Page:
As the baby boomers near retirement age, the demand for assisted-living facilities will grow exponentially. These facilities are similar to nursing homes in that they provide living areas for the elderly; however, they do not provide the same level of medical care as nursing homes. Instead, assisted-living homes offer private living areas, meals and a moderate level of assistance with day-to-day tasks. In addition, they offer a social setting for the elderly, who often suffer from the isolation of living alone.
Apply for licensing. All assisted living facilities must be licensed to legally operate. This process involves inspections and interviews, and goes beyond the requirements for the average business. To find out the specific requirements for assisted-living facilities in your area, contact the agency in your state that is charged with the responsibility of overseeing assisted-living facilities and licensure requirements.
Choose your facility. Will you offer care for a small group of people or for several hundred? The type of facility you have will affect whether you can convert a single-family home to suit your business or whether you will have to build a facility.
Obtain financing. If your assisted-living program will be small, you may be able to finance it by using your savings or borrowing from friends and family. If you plan to operate a larger business, however, you will need to contact banks to apply for business loans. They will want to examine your business plan and ensure that you have a solid business model. Depending on your state, special grants or loans may be available if you provide living areas for low-income seniors.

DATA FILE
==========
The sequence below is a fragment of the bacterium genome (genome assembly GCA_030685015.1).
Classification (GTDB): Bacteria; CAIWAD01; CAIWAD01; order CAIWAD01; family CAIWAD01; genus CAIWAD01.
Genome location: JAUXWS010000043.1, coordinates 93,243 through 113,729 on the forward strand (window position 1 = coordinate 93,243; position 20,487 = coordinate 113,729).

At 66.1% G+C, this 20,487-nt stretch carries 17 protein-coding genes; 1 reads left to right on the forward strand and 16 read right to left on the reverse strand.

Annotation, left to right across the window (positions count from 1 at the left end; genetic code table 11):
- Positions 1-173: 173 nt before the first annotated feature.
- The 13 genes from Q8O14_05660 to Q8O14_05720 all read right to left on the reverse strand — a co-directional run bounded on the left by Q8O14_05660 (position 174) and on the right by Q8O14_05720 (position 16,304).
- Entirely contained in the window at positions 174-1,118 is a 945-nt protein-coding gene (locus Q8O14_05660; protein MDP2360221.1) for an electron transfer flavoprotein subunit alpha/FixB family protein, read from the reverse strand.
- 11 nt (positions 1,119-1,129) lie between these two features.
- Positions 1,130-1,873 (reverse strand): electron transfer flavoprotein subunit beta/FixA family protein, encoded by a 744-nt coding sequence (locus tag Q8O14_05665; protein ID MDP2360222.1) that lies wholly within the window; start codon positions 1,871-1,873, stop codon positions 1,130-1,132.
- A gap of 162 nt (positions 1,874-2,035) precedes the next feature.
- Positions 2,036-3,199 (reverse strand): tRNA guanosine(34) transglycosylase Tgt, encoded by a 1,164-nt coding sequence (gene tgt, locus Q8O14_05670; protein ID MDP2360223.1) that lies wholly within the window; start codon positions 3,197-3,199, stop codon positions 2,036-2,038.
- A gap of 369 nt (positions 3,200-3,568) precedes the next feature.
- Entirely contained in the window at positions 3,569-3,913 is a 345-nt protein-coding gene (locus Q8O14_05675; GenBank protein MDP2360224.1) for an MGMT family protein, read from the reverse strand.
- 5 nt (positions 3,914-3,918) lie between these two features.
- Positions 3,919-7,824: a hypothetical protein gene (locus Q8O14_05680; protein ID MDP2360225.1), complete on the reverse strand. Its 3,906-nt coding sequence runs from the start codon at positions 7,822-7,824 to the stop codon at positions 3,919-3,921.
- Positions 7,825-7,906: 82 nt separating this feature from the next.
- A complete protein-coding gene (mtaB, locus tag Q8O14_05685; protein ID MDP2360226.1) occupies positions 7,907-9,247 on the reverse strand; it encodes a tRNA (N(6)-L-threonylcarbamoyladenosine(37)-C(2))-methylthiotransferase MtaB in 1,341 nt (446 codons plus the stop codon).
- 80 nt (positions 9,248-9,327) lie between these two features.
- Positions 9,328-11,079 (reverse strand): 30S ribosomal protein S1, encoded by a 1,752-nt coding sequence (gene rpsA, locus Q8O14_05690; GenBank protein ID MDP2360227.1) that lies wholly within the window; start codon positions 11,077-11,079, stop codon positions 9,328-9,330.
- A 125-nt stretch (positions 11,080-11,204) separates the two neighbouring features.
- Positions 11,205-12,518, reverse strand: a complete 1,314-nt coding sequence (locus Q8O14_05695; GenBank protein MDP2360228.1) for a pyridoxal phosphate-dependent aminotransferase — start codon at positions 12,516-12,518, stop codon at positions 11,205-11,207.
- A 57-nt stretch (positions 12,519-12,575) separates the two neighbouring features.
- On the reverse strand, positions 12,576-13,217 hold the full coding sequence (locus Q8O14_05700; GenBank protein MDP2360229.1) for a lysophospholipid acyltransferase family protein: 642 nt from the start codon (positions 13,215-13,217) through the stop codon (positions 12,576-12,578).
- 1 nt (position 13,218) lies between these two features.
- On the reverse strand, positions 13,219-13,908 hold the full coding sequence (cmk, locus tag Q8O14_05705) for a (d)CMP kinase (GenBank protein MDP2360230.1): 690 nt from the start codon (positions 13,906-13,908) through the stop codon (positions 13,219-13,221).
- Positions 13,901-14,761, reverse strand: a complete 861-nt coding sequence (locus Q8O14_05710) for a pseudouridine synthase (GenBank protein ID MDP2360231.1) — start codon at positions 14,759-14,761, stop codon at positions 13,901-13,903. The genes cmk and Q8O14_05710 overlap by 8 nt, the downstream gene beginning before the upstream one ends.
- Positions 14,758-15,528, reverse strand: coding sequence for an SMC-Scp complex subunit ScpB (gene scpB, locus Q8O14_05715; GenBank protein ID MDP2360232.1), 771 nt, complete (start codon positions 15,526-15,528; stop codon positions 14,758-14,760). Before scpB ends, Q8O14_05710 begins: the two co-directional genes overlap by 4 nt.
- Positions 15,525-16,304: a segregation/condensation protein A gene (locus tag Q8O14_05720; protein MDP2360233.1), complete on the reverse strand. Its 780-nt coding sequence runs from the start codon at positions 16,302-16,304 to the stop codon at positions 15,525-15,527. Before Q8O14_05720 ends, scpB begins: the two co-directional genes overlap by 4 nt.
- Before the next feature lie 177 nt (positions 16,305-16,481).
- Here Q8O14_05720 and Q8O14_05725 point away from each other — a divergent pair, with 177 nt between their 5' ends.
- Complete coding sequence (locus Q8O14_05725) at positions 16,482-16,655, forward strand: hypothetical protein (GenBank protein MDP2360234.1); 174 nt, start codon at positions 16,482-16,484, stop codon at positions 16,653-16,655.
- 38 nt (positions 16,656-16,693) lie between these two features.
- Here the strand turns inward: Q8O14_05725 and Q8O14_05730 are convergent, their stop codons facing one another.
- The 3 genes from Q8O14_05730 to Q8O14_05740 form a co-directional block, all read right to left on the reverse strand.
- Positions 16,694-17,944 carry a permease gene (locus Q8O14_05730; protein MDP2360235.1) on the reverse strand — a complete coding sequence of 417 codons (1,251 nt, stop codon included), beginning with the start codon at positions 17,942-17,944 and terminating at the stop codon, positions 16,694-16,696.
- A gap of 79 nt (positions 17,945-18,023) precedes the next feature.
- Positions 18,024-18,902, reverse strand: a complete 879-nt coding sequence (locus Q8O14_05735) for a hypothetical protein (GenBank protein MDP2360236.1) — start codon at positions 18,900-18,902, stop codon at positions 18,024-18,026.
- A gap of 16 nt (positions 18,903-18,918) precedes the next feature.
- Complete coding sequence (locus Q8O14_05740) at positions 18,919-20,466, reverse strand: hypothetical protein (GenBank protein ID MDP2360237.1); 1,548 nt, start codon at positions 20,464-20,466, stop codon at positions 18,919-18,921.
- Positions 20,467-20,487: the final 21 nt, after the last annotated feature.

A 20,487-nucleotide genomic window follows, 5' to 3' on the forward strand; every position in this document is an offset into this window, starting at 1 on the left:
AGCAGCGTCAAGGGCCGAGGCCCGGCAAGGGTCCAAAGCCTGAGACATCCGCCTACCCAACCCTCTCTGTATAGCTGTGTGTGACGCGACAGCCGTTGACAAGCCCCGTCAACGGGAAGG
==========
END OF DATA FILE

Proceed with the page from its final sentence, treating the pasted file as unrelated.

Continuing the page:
Set up your facility and hire staff. You will need operational and administrative personnel, as well as caregivers. Check with your state's licensing department to determine the level of staffing required and the types of professional certifications employees must have.
Decide how you will organize your facility. Choose activities to offer and plan how mealtimes and transportation will work for your residents. Consider partnering with local community centers or workout facilities to coordinate programs.
Advertise at local senior and community centers, and hold an open house to attract customers.
Emily Beach works in the commercial construction industry in Maryland. She received her LEED accreditation from the U.S. Green Building Council in 2008 and is in the process of working towards an Architectural Hardware Consultant certification from the Door and Hardware Institute. She received a bachelor's degree in economics and management from Goucher College in Towson, Maryland.